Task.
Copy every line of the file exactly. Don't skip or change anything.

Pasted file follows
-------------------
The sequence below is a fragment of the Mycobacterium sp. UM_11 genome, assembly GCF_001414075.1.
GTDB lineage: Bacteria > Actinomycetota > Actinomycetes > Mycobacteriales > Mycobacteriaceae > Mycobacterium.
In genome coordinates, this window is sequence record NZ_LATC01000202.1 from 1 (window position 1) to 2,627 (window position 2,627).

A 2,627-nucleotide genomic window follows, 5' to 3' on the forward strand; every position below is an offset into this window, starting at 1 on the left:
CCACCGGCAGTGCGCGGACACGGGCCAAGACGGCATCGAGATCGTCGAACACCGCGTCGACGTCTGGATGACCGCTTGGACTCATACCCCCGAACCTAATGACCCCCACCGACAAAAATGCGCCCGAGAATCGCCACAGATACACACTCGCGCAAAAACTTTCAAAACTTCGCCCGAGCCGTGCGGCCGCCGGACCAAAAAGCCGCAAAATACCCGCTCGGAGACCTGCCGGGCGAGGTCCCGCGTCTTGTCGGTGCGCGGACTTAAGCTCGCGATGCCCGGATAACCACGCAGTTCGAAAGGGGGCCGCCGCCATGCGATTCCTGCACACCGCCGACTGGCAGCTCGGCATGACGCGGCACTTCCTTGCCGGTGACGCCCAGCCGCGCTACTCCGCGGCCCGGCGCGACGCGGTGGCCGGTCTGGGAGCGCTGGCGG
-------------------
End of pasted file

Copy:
The sequence below is a fragment of the Mycobacterium sp. UM_11 genome, assembly GCF_001414075.1.
GTDB lineage: Bacteria > Actinomycetota > Actinomycetes > Mycobacteriales > Mycobacteriaceae > Mycobacterium.
In genome coordinates, this window is sequence record NZ_LATC01000202.1 from 1 (window position 1) to 2,627 (window position 2,627).

A 2,627-nucleotide genomic window follows, 5' to 3' on the forward strand; every position below is an offset into this window, starting at 1 on the left:
CCACCGGCAGTGCGCGGACACGGGCCAAGACGGCATCGAGATCGTCGAACACCGCGTCGACGTCTGGATGACCGCTTGGACTCATACCCCCGAACCTAATGACCCCCACCGACAAAAATGCGCCCGAGAATCGCCACAGATACACACTCGCGCAAAAACTTTCAAAACTTCGCCCGAGCCGTGCGGCCGCCGGACCAAAAAGCCGCAAAATACCCGCTCGGAGACCTGCCGGGCGAGGTCCCGCGTCTTGTCGGTGCGCGGACTTAAGCTCGCGATGCCCGGATAACCACGCAGTTCGAAAGGGGGCCGCCGCCATGCGATTCCTGCACACCGCCGACTGGCAGCTCGGCATGACGCGGCACTTCCTTGCCGGTGACGCCCAGCCGCGCTACTCCGCGGCCCGGCGCGACGCGGTGGCCGGTCTGGGAGCGCTGGCGG